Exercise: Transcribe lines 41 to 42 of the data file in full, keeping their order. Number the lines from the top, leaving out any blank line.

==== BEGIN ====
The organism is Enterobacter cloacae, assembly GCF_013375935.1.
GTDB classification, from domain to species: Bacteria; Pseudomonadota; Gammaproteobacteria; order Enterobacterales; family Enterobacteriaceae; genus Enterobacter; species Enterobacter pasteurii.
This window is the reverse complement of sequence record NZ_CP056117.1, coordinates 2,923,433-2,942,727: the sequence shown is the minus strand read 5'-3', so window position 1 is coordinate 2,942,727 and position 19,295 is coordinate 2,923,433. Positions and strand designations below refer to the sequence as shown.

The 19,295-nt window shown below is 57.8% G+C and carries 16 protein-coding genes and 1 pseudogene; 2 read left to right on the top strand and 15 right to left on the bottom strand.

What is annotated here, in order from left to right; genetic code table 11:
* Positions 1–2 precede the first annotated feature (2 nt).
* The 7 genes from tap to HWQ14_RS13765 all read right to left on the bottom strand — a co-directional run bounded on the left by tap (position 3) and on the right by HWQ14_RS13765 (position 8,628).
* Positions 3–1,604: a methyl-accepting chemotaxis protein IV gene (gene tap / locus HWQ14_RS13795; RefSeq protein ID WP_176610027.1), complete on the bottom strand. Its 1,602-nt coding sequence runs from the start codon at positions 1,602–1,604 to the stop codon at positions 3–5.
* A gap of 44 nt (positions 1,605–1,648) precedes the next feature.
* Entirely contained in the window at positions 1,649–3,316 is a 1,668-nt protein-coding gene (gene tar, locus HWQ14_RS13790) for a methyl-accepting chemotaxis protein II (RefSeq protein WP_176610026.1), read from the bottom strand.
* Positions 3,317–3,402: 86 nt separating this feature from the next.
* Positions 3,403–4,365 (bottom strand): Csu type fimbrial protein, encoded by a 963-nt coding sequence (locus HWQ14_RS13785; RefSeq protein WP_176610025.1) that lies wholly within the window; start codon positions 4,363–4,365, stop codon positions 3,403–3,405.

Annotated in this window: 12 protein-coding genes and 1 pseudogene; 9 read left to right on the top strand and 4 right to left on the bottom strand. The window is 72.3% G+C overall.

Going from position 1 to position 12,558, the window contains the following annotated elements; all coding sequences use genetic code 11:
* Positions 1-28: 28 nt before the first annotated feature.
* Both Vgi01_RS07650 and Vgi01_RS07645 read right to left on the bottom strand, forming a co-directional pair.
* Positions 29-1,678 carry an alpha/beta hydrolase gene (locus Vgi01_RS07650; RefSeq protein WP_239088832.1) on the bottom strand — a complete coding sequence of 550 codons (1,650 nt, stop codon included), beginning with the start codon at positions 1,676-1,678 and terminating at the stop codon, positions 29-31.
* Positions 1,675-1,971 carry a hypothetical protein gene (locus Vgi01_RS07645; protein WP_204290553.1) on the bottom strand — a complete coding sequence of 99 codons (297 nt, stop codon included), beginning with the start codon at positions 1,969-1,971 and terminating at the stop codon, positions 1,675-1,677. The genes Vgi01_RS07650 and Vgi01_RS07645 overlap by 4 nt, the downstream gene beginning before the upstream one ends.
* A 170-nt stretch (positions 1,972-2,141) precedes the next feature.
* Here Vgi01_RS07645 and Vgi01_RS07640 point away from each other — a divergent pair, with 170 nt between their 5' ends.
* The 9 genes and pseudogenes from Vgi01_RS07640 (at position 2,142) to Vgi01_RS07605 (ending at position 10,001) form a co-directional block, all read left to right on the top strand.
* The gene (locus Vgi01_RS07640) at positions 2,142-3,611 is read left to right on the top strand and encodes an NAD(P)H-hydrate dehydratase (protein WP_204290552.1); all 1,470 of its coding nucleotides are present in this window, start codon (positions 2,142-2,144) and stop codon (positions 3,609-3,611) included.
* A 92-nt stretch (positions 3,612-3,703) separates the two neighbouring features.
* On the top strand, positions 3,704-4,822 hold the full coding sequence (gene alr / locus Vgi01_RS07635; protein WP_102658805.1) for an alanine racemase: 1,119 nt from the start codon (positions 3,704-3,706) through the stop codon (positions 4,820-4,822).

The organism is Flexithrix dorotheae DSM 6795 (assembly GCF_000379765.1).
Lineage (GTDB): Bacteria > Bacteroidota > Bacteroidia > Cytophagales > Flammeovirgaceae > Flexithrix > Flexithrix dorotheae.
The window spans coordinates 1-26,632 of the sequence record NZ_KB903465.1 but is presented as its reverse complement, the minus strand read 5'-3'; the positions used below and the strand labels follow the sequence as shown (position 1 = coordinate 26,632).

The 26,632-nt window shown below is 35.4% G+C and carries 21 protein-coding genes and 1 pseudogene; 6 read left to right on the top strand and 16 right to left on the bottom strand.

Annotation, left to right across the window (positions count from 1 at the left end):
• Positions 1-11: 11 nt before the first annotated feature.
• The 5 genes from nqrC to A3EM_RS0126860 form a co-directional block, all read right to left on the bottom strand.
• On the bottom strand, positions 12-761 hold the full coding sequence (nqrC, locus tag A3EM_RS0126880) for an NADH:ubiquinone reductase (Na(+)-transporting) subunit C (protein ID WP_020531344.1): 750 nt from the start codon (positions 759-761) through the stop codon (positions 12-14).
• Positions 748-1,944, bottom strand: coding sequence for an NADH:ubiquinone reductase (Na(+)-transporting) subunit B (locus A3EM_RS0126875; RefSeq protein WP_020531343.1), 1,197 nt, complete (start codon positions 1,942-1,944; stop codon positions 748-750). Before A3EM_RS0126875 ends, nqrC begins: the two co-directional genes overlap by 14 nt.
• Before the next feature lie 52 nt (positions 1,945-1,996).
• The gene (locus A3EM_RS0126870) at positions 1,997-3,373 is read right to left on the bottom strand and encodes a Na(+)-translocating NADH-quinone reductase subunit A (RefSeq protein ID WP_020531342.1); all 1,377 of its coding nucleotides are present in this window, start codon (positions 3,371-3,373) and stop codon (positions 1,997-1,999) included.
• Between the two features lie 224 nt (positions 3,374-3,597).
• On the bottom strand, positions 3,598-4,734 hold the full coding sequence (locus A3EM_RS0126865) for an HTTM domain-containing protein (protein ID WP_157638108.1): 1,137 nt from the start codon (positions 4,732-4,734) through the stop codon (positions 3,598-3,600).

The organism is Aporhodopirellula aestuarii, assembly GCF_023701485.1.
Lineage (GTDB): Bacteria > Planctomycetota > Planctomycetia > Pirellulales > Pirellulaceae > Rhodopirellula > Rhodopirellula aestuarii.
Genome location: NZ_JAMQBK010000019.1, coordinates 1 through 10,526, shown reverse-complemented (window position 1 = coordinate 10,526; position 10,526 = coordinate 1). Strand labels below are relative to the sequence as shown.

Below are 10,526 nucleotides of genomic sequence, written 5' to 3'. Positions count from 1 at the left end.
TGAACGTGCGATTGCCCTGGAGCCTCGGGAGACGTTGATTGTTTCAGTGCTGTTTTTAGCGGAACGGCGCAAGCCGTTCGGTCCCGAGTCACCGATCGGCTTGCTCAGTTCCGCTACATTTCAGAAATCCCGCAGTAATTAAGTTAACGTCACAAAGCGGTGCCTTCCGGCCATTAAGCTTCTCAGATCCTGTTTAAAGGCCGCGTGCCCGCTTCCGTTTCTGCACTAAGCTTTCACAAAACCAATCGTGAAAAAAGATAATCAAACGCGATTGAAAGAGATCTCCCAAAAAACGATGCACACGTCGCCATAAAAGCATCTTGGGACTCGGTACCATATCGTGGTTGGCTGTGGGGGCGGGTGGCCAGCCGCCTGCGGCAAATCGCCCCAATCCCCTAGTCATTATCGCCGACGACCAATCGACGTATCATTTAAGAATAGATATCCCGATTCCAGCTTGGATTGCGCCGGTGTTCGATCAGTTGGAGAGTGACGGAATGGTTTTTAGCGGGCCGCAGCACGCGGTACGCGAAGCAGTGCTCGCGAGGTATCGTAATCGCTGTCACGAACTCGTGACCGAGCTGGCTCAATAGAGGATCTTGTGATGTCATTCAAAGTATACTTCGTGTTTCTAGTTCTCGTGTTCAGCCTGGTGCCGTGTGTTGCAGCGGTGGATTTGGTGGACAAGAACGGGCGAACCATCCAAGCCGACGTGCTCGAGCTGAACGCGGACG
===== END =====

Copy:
Below are 10,526 nucleotides of genomic sequence, written 5' to 3'. Positions count from 1 at the left end.
TGAACGTGCGATTGCCCTGGAGCCTCGGGAGACGTTGATTGTTTCAGTGCTGTTTTTAGCGGAACGGCGCAAGCCGTTCGGTCCCGAGTCACCGATCGGCTTGCTCAGTTCCGCTACATTTCAGAAATCCCGCAGTAATTAAGTTAACGTCACAAAGCGGTGCCTTCCGGCCATTAAGCTTCTCAGATCCTGTTTAAAGGCCGCGTGCCCGCTTCCGTTTCTGCACTAAGCTTTCACAAAACCAATCGTGAAAAAAGATAATCAAACGCGATTGAAAGAGATCTCCCAAAAAACGATGCACACGTCGCCATAAAAGCATCTTGGGACTCGGTACCATATCGTGGTTGGCTGTGGGGGCGGGTGGCCAGCCGCCTGCGGCAAATCGCCCCAATCCCCTAGTCATTATCGCCGACGACCAATCGACGTATCATTTAAGAATAGATATCCCGATTCCAGCTTGGATTGCGCCGGTGTTCGATCAGTTGGAGAGTGACGGAATGGTTTTTAGCGGGCCGCAGCACGCGGTACGCGAAGCAGTGCTCGCGAGGTATCGTAATCGCTGTCACGAACTCGTGACCGAGCTGGCTCAATAGAGGATCTTGTGATGTCATTCAAAGTATACTTCGTGTTTCTAGTTCTCGTGTTCAGCCTGGTGCCGTGTGTTGCAGCGGTGGATTTGGTGGACAAGAACGGGCGAACCATCCAAGCCGACGTGCTCGAGCTGAACGCGGACG